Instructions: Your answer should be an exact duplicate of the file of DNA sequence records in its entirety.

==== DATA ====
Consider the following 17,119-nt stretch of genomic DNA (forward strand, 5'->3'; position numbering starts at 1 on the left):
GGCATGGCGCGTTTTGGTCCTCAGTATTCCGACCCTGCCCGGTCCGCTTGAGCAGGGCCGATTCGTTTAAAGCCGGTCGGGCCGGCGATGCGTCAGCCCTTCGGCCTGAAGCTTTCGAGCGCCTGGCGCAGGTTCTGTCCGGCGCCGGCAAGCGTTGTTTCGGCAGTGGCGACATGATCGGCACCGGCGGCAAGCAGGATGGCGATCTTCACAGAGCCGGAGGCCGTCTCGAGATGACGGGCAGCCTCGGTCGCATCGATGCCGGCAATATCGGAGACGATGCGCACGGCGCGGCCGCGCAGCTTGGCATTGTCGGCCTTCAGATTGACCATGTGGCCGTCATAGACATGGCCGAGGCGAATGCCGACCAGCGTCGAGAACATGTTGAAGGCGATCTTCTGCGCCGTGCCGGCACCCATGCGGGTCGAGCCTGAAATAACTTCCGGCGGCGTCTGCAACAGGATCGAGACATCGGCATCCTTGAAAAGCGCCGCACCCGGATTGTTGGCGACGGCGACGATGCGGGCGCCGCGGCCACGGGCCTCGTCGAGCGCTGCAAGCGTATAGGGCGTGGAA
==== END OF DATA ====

Consider the following 17,119-nt stretch of genomic DNA (forward strand, 5'->3'; position numbering starts at 1 on the left):
GGCATGGCGCGTTTTGGTCCTCAGTATTCCGACCCTGCCCGGTCCGCTTGAGCAGGGCCGATTCGTTTAAAGCCGGTCGGGCCGGCGATGCGTCAGCCCTTCGGCCTGAAGCTTTCGAGCGCCTGGCGCAGGTTCTGTCCGGCGCCGGCAAGCGTTGTTTCGGCAGTGGCGACATGATCGGCACCGGCGGCAAGCAGGATGGCGATCTTCACAGAGCCGGAGGCCGTCTCGAGATGACGGGCAGCCTCGGTCGCATCGATGCCGGCAATATCGGAGACGATGCGCACGGCGCGGCCGCGCAGCTTGGCATTGTCGGCCTTCAGATTGACCATGTGGCCGTCATAGACATGGCCGAGGCGAATGCCGACCAGCGTCGAGAACATGTTGAAGGCGATCTTCTGCGCCGTGCCGGCACCCATGCGGGTCGAGCCTGAAATAACTTCCGGCGGCGTCTGCAACAGGATCGAGACATCGGCATCCTTGAAAAGCGCCGCACCCGGATTGTTGGCGACGGCGACGATGCGGGCGCCGCGGCCACGGGCCTCGTCGAGCGCTGCAAGCGTATAGGGCGTGGAA